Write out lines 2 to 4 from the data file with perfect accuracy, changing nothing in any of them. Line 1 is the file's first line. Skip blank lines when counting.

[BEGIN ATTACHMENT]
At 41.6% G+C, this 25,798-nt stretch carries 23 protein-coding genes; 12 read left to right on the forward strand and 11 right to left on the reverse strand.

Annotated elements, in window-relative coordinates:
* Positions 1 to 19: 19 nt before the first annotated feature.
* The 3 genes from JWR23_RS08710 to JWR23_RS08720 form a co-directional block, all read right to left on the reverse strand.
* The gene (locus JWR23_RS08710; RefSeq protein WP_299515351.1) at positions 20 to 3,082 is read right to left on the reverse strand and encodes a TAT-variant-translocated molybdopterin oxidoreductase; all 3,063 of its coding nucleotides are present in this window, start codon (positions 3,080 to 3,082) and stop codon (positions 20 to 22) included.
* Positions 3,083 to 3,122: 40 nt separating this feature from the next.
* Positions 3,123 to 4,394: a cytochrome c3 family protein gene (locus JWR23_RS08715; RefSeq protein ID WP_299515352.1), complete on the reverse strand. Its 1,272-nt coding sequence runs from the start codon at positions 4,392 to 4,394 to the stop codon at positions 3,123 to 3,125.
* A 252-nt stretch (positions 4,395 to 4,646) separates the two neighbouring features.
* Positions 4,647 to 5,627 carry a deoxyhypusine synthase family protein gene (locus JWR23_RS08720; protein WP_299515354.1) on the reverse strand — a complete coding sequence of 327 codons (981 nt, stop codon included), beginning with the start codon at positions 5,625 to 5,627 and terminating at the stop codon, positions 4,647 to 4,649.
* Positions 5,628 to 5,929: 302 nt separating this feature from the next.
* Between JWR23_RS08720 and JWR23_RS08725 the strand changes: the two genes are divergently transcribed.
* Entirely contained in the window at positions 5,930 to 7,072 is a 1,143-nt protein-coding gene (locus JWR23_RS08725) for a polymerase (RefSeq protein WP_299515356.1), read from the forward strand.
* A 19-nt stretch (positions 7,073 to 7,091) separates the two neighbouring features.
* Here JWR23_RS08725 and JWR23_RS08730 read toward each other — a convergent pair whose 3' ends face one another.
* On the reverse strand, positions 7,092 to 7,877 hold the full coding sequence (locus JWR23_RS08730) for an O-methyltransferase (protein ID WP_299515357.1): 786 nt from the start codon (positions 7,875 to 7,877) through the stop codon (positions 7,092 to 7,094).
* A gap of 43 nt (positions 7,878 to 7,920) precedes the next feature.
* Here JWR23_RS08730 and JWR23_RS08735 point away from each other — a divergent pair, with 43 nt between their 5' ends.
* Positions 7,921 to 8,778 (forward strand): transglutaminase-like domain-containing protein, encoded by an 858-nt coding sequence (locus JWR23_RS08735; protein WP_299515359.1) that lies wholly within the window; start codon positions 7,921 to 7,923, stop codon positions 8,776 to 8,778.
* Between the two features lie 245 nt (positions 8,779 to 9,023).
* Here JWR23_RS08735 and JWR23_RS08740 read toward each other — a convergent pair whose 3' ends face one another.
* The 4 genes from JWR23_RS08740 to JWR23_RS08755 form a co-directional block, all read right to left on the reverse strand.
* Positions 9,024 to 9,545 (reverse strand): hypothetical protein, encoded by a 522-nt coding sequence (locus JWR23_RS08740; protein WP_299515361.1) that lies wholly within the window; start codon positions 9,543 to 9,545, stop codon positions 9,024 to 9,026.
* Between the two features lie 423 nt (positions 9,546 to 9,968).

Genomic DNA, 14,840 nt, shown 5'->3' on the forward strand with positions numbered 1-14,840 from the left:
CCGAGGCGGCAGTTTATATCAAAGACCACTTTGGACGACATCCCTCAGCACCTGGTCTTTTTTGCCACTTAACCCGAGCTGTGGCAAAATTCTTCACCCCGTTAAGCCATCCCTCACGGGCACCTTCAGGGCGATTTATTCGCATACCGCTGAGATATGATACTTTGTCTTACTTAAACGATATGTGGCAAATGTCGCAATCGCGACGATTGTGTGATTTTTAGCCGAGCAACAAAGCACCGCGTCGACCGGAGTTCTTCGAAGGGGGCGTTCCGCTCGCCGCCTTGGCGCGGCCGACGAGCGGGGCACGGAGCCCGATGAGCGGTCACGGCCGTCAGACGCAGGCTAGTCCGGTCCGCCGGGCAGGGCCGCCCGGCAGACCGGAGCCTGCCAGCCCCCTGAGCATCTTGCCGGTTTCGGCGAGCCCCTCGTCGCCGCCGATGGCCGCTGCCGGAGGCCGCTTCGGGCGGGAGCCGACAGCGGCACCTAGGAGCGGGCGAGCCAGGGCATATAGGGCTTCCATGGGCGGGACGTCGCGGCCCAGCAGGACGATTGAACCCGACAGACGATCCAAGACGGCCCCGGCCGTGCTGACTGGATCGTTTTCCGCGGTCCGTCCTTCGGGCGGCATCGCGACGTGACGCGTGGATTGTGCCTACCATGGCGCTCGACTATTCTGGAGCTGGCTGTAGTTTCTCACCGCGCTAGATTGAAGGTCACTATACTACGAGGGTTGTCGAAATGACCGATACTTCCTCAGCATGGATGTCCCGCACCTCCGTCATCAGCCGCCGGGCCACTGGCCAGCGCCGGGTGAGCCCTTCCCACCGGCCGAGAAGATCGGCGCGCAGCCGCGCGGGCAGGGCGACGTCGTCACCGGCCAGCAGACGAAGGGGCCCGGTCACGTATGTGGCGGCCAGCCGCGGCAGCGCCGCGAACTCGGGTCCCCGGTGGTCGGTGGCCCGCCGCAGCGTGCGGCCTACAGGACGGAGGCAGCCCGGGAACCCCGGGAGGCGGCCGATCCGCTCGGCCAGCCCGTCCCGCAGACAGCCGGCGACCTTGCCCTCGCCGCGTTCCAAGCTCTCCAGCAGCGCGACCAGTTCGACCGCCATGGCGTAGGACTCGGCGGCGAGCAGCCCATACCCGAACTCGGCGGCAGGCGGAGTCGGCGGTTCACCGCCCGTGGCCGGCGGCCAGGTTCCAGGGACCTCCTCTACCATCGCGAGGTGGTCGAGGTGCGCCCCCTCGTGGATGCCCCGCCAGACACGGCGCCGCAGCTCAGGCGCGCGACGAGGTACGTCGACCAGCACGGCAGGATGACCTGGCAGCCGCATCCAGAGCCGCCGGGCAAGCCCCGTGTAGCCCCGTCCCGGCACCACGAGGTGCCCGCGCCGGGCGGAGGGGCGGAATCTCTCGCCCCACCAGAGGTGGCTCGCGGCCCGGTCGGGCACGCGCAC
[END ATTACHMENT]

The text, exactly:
Annotated elements, in window-relative coordinates:
* Positions 1 to 19: 19 nt before the first annotated feature.
* The 3 genes from JWR23_RS08710 to JWR23_RS08720 form a co-directional block, all read right to left on the reverse strand.